Responding to Surge in Fraudulent USPTO Specimens

By on June 27, 2019

Executive Summary of an article written by
Tamar Niv Bessinger and Jessica Vosgerchian, Fross Zelnick Lehrman & Zissu

The USPTO has recently seen a surge in fraudulent trademark applications relying on digitally altered specimens of use. Rather than providing an image of the genuine goods bearing the trademark, applicants use graphics software to digitally place an image of the trademark on an image of the goods. The sudden and significant increase in seemingly fraudulent trademark applications by Chinese applicants is likely motivated by government subsidies offered in certain regions of China.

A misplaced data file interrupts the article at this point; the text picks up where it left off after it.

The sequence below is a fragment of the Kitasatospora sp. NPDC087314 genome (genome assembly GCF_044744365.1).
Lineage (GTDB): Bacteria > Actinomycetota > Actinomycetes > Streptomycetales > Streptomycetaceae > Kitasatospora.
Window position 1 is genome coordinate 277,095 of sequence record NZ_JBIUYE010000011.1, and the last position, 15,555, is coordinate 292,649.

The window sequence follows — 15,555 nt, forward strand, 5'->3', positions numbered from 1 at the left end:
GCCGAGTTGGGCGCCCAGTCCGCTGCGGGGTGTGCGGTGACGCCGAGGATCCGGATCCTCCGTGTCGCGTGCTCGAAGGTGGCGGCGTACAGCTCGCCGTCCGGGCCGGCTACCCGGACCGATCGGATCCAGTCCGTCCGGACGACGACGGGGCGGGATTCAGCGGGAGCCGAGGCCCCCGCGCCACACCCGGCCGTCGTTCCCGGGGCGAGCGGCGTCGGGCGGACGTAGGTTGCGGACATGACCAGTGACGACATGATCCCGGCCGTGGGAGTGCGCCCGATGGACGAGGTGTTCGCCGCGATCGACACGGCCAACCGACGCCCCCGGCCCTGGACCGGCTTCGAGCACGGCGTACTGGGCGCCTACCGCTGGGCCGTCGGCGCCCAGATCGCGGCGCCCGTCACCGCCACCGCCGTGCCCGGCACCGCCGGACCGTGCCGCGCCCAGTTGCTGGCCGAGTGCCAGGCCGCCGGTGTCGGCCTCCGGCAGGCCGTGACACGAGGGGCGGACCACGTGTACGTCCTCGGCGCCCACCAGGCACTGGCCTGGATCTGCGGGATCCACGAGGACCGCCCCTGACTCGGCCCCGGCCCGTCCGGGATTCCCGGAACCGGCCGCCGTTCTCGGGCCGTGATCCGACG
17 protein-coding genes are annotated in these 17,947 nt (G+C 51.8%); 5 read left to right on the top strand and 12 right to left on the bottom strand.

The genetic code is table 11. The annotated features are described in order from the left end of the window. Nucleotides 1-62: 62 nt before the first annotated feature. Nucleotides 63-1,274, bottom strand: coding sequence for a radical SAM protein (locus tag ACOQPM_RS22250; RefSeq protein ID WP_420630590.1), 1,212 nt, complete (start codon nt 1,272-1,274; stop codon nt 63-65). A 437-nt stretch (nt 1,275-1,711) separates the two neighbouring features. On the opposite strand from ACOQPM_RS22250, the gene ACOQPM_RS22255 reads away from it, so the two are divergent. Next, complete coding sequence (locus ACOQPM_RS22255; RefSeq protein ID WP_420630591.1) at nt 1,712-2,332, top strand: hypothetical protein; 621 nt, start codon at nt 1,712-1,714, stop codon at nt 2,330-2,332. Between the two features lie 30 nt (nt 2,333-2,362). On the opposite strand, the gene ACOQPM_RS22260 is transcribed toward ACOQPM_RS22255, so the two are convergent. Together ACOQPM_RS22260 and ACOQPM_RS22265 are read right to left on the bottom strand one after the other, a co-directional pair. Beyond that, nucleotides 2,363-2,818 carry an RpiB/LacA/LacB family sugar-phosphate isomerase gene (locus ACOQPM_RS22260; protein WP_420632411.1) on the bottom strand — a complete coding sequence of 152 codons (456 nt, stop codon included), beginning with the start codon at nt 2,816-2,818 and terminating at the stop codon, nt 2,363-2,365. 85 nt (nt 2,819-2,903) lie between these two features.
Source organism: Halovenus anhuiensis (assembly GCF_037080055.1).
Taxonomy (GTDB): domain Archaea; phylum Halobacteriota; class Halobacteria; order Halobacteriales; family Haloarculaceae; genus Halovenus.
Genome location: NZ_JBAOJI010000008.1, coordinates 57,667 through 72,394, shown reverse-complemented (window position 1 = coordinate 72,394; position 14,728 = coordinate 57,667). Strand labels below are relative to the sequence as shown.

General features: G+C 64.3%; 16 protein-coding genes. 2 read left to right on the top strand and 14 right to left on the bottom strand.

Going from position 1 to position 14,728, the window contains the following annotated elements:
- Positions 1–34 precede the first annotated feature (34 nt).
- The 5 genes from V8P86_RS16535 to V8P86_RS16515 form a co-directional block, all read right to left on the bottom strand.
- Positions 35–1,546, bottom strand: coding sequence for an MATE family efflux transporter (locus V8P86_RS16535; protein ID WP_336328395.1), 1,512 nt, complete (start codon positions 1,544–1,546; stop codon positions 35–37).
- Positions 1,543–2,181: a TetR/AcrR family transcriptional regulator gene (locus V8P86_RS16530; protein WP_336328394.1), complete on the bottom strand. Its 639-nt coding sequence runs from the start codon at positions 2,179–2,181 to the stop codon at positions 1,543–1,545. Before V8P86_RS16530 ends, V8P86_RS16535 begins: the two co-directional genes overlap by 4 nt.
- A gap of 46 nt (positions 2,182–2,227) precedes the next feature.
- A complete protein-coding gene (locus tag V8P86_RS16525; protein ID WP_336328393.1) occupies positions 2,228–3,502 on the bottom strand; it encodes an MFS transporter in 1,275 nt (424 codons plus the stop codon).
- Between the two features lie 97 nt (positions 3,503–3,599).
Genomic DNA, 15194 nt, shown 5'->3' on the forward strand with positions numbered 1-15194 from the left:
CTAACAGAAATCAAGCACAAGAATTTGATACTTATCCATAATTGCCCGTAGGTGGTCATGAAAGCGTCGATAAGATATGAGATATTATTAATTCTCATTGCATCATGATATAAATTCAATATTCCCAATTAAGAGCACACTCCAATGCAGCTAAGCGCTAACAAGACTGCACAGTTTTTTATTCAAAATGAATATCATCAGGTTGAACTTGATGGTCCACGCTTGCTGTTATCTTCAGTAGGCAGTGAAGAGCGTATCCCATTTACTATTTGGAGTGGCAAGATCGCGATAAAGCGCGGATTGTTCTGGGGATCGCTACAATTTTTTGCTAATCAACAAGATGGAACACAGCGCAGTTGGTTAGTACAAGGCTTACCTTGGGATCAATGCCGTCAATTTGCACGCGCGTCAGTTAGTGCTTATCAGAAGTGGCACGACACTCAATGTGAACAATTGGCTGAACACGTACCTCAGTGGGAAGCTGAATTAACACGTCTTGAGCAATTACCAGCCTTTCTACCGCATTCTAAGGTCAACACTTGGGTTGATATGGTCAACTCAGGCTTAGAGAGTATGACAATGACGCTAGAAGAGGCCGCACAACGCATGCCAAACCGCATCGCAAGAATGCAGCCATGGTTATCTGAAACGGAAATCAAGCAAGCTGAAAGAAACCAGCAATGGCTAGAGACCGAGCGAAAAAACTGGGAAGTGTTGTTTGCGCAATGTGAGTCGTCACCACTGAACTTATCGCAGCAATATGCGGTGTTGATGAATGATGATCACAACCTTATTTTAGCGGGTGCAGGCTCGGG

Most fake specimens exhibit telltale traits that make them easy to identify. The USPTO has been proactive in rejecting applications based on altered specimens, and third parties can take action to prevent fraudulent applications and registrations or to remove fraudulent registrations. A dedicated email address to receive reports of suspected false specimens from concerned third parties has been set up: TMSpecimenProtest@uspto.gov

Another method for challenging a specimen of a published application is initiating an opposition before the TTAB. Anyone who believes they would be damaged by the registration of a mark has standing to file an opposition or cancellation as long as they have a real interest in the proceedings and a reasonable basis for the belief of damage. Whether through the new email notice system or traditional TTAB actions, there are effective strategies for a concerned third party to alert the USPTO of fraudulent applications based on altered specimens that impact their business interests or trademark rights.

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